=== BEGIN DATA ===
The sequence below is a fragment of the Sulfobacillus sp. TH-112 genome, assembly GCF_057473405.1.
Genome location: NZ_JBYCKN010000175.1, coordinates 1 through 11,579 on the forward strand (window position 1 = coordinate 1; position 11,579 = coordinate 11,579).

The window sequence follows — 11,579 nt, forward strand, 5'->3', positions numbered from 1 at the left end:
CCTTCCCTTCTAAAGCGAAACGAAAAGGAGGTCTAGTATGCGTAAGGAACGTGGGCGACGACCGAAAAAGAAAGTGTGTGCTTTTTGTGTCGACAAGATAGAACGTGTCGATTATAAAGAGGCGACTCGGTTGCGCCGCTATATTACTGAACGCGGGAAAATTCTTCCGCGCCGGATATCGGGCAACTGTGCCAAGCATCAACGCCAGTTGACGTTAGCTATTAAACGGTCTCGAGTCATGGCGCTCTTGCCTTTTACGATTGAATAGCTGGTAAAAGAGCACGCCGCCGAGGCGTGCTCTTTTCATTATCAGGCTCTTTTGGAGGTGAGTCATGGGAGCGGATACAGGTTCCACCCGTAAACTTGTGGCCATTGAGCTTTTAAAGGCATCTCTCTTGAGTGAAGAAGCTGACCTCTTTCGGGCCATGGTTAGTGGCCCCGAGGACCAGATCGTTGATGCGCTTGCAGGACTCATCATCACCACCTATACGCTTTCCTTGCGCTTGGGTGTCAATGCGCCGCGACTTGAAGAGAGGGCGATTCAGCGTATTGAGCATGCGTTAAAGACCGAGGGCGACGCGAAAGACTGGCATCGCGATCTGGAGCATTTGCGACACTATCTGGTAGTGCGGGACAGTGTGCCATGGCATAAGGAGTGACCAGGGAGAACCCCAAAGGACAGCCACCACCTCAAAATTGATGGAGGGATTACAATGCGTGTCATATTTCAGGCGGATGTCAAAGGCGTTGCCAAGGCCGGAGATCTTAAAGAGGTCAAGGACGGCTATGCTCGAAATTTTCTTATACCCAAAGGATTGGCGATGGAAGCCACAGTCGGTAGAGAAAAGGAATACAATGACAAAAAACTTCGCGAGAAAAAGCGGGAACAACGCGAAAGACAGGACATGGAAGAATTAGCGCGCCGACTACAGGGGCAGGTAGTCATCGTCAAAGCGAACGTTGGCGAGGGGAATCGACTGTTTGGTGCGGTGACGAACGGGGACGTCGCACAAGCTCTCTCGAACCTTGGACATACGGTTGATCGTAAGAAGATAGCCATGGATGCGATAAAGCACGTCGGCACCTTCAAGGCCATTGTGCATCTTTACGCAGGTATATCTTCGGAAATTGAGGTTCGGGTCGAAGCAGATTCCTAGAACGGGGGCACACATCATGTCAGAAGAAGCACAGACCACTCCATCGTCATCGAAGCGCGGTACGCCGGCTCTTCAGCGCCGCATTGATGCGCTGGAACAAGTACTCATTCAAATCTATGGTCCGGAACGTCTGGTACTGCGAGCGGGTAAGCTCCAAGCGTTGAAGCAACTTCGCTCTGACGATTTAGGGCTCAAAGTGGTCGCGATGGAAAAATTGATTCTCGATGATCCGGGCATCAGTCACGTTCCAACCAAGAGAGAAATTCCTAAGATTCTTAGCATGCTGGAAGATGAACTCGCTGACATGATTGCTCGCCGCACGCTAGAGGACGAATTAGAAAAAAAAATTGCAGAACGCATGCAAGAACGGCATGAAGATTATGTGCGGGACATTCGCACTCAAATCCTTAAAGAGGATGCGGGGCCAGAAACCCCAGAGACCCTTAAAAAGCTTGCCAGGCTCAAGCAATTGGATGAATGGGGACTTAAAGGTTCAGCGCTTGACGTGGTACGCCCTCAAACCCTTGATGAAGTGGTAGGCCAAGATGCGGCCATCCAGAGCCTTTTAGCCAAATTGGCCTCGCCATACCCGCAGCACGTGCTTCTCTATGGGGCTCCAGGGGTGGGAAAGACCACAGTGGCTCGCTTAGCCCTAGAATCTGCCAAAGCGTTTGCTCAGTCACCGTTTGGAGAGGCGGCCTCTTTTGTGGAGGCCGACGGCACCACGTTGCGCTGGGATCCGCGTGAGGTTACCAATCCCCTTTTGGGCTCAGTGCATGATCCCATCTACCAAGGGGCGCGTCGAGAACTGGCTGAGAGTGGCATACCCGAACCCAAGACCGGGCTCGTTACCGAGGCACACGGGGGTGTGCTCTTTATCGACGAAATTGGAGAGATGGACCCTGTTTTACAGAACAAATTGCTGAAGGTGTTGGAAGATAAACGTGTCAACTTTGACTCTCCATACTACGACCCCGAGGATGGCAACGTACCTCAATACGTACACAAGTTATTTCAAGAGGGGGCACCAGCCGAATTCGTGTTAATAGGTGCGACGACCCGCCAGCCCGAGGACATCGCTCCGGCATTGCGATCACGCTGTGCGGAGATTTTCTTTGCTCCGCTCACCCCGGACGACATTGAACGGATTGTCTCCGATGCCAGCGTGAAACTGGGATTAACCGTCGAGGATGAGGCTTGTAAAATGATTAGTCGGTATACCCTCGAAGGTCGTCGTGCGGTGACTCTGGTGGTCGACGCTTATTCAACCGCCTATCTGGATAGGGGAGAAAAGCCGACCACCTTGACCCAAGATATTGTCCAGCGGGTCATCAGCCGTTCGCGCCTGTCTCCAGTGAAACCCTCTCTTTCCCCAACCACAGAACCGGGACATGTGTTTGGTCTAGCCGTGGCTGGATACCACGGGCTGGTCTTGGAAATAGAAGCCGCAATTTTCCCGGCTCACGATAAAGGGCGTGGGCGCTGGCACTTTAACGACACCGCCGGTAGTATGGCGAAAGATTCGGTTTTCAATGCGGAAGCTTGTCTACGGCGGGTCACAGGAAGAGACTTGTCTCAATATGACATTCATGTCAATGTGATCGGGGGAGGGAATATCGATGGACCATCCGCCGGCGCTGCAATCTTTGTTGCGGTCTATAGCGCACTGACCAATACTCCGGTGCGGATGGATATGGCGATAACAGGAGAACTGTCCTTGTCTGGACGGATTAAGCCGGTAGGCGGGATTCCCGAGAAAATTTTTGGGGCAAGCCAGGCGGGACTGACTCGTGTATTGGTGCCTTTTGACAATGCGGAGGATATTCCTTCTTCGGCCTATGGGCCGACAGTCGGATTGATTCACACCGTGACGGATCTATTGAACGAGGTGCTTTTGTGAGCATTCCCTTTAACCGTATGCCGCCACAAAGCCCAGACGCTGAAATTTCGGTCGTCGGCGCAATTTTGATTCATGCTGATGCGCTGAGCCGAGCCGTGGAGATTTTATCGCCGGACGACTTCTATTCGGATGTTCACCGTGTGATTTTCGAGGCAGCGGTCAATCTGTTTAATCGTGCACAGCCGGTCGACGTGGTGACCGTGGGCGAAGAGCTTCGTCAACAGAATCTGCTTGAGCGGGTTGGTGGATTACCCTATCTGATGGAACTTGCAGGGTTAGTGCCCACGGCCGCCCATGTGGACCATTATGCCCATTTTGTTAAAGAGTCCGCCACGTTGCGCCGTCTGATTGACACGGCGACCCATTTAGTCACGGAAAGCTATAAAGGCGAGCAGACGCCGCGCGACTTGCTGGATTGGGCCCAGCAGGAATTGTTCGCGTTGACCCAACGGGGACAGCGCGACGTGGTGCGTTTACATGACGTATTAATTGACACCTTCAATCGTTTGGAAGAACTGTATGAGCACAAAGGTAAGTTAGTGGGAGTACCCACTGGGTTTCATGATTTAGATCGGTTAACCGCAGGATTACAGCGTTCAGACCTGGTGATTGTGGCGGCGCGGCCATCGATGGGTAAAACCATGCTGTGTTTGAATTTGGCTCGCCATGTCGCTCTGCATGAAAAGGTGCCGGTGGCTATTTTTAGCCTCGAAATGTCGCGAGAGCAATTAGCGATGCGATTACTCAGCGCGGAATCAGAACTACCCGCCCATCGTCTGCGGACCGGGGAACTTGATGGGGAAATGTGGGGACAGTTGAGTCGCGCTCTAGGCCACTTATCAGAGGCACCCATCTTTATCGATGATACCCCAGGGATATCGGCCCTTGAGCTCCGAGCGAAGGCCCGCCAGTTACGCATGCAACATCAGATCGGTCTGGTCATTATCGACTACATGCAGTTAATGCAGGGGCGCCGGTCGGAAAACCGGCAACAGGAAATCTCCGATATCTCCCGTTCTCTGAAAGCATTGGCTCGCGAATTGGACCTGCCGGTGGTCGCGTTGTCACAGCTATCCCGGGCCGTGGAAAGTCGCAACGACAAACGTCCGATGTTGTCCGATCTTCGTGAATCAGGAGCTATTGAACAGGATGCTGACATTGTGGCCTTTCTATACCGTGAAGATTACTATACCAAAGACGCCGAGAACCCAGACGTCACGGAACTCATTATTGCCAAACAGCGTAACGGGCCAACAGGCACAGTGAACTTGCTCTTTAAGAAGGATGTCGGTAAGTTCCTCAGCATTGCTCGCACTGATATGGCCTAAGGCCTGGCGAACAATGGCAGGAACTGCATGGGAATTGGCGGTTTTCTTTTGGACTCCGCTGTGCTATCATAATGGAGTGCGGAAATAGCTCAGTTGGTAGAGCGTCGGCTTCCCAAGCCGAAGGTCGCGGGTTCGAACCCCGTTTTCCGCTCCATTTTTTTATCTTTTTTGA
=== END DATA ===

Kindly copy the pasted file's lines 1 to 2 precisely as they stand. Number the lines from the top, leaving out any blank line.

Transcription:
The sequence below is a fragment of the Sulfobacillus sp. TH-112 genome, assembly GCF_057473405.1.
Genome location: NZ_JBYCKN010000175.1, coordinates 1 through 11,579 on the forward strand (window position 1 = coordinate 1; position 11,579 = coordinate 11,579).